I am in love with this book. I am now a card carrying member of the cult of KonMari and I am not afraid to shout it out to the rooftops. I am also not afraid to say that The Life Changing Magic of Tidying Up is not without its faults. But I do feel that a lot of the reviewers who have written Marie Kondo and her work off as “bat shit crazy” or the equivalent are missing out on what the book truly has to offer. Which is less about talking to your stuff and much more about respecting how you treat the objects in your life and moving away from an over reliance on stuff.
It is about letting go of what you don’t want and instead surrounding yourself with objects that give you joy. If it does not make you happy it has got to go. This strikes fear and terror into the hearts of our stuff obsessed society. And so it is easy to write the book off as a crazy lady who wants you to talk to plants and purses. That way you do not need to confront how much you have of which you do not truly want.
It is easy to get caught up on the details rather than the message. It is true that Marie Kondo is obsessed. Yet I find it wonderful that she was able to turn her personality quirk for the love of neatness into a full fledged business and now a world wide best seller. But even beyond that, the parts of the book where she writes about talking to her belongings and thanking them for jobs well done is less about getting to write her off as a nutter because she does this, and more about taking the reasoning behind it. So, am I about to thank my clothes at the end of the day for a job well done? No. But did she make me think about how I treat my objects as things with permanence and worthy of putting care and effort into? Yes. And if they are not worthy of putting the effort of care into them, why do I have these things anyway?
Kondo does not say that everyone should read her book and therefore will live a happy life. In fact she says you can have a total mess of a house and be happy. Her only question then is why you would buy her book if you are in that situation. So she assumes if you are interested in her book it is because you want a neater and more tidier environment. A fair enough assumption I feel. (And she also encourages you to use her method on her book if it fails to spark joy, so she is not a hypocrite!).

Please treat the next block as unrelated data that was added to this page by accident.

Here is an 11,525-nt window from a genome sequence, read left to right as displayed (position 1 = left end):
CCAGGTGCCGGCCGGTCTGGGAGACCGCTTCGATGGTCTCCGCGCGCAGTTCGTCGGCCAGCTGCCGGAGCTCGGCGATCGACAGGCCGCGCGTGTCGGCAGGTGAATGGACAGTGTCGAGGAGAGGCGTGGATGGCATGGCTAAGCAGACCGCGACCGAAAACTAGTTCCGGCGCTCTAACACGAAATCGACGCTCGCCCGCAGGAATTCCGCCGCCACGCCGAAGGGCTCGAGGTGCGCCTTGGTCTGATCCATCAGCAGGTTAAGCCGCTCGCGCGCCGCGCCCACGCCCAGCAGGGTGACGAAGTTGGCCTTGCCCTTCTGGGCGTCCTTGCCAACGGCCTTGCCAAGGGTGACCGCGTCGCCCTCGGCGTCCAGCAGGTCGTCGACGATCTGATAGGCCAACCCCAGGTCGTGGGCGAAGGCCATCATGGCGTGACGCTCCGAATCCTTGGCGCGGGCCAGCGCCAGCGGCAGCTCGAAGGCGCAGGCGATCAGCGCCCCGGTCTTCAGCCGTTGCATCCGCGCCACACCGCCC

And if you feel the need to tidy your house and get rid of clutter she feels she can also help you change your life in the process. Not because you are tidying all the time. She argues very much against this.
If you are tidying all the time you have done something wrong. Rather you should take her method, really and truly tidy your house, and be done with it. Afterwards you will not have to go back as instead of a method of storing things away, her way is more of a philosophy of why to keep things or get rid of them. This method is not about storing things you might like to keep or might have need for. In this day and age if you truly need it you can buy it when you need it. And 99% of the time we never need it. We just fear we might. Or we keep it from the guilt of hurting someone else who may have given us the item. Or worse, because we bought it and never wore/used it. And this is one place where I agreed with her talking to your belongings. I was finally able to throw away clothes that I bought on sale and then never wore but could never part with because I paid the money for it. Thank it for the thrill of the purchase and for teaching you about the dangers of buying things because they are on sale. Move on!
Instead, it is this conscious approach to your surroundings that make the positive impact on your life. You are no longer a sleep walker numbed by the evidence of all of your stuff. You have consciously built a home of things that bring you joy. The rest is discarded.
And as someone who spent the weekend on clothing alone, if you decide to undertake this task, it is not something done in a couple of hours. This takes weeks to months. And I think that is fine. People who promise overnight miracles are full of bullshit. And it does require you to really examine your feelings towards your surroundings. And you may find in your purging of your things that your life is not aligned to what you truly want. And that requires change. So ignoring it and calling her nuts is probably easier.
And maybe you are happy and just want a home that is more clutter free and in tune with who you are. Which is what I wanted when I decided to try the book out. With a second baby coming and the plan to spend 2 months this summer on a boat, I thought a book about decluttering would be right up my alley. What I found was a philosophy on what I should keep (and in the future buy!) that allowed me to part with the objects of my past that belong there and a wake up call to how I treat my objects and what I surround myself with.
Even if I won’t be thanking my objects for a job well done, I will be thanking Marie Kondo for helping me part with my stuff guilt free and downsize even further. So that what I have is what I love. And when you are surrounded by what you love you can not help but have those steps taken towards true happiness.